Alexandra Feodorovna (Alix of Hesse)

Alexandra Feodorovna (6 June 1872 – 17 July 1918) was Empress of Russia as the spouse of Nicholas II—the last ruler of the Russian Empire—from their marriage on 26 November 1894 until his forced abdication on 15 March 1917. Originally Princess Alix of Hesse and by Rhine at birth, she was given the name and patronymic Alexandra Feodorovna upon being received into the Russian Orthodox Church and—having been killed along with her immediate family while in Bolshevik captivity in 1918—was canonized in 2000 as Saint Alexandra the Passion Bearer.

A granddaughter of Queen Victoria of the United Kingdom, Alexandra was, like her grandmother, one of the most famous royal carriers of the haemophilia disease. Her reputation for encouraging her husband's resistance to the surrender of autocratic authority and her known faith in the Russian mystic Grigori Rasputin severely damaged her popularity and that of the Romanov monarchy in its final years.

Alkaloid

Alkaloids are a class of naturally occurring organic compounds that mostly contain basic nitrogen atoms. This group also includes some related compounds with neutral and even weakly acidic properties. Some synthetic compounds of similar structure may also be termed alkaloids. In addition to carbon, hydrogen and nitrogen, alkaloids may also contain oxygen, sulfur and, more rarely, other elements such as chlorine, bromine, and phosphorus.Alkaloids are produced by a large variety of organisms including bacteria, fungi, plants, and animals. They can be purified from crude extracts of these organisms by acid-base extraction. Alkaloids have a wide range of pharmacological activities including antimalarial (e.g. quinine), antiasthma (e.g. ephedrine), anticancer (e.g. homoharringtonine), cholinomimetic (e.g. galantamine), vasodilatory (e.g. vincamine), antiarrhythmic (e.g. quinidine), analgesic (e.g. morphine), antibacterial (e.g. chelerythrine), and antihyperglycemic activities (e.g. piperine). Many have found use in traditional or modern medicine, or as starting points for drug discovery. Other alkaloids possess psychotropic (e.g. psilocin) and stimulant activities (e.g. cocaine, caffeine, nicotine, theobromine), and have been used in entheogenic rituals or as recreational drugs. Alkaloids can be toxic too (e.g. atropine, tubocurarine). Although alkaloids act on a diversity of metabolic systems in humans and other animals, they almost uniformly evoke a bitter taste.The boundary between alkaloids and other nitrogen-containing natural compounds is not clear-cut. Compounds like amino acid peptides, proteins, nucleotides, nucleic acid, amines, and antibiotics are usually not called alkaloids. Natural compounds containing nitrogen in the exocyclic position (mescaline, serotonin, dopamine, etc.) are usually classified as amines rather than as alkaloids. Some authors, however, consider alkaloids a special case of amines.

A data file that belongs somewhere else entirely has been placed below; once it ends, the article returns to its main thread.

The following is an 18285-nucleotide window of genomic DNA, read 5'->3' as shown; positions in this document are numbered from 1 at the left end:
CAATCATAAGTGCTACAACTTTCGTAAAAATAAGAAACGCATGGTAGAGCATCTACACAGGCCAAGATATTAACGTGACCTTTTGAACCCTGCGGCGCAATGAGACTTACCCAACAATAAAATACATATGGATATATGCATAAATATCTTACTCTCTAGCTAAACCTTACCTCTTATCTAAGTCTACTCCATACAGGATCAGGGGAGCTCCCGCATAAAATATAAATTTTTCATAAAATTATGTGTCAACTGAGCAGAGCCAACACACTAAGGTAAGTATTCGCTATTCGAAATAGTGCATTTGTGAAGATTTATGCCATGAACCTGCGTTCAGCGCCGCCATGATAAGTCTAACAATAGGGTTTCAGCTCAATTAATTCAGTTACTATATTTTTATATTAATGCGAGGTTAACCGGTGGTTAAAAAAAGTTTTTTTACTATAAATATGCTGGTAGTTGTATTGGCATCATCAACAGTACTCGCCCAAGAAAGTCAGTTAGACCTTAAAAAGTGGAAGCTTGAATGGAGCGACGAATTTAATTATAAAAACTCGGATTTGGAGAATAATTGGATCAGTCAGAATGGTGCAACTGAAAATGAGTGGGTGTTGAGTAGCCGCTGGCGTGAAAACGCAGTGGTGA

Battenberg family

The Battenberg family was formally a morganatic branch of the House of Hesse-Darmstadt, rulers of the Grand Duchy of Hesse in Germany. The first member was Julia Hauke, whose brother-in-law Grand Duke Louis III of Hesse created her Countess of Battenberg with the style Illustrious Highness (H. Ill.H.) in 1851, at her morganatic marriage to Grand Duke Louis' brother Prince Alexander of Hesse and by Rhine, and elevated her title to Princess of Battenberg with the style Serene Highness (HSH) in 1858. The name Battenberg was last used by her youngest son, Prince Francis Joseph of Battenberg, who died childless in 1924. Most members of the family, residing in the United Kingdom, had renounced their German titles in 1917, due to rising anti-German sentiment among the British public during World War I, and changed their name to Mountbatten, an anglicised version of Battenberg. The name Battenberg refers to the town of Battenberg in Hesse.

Darmstadt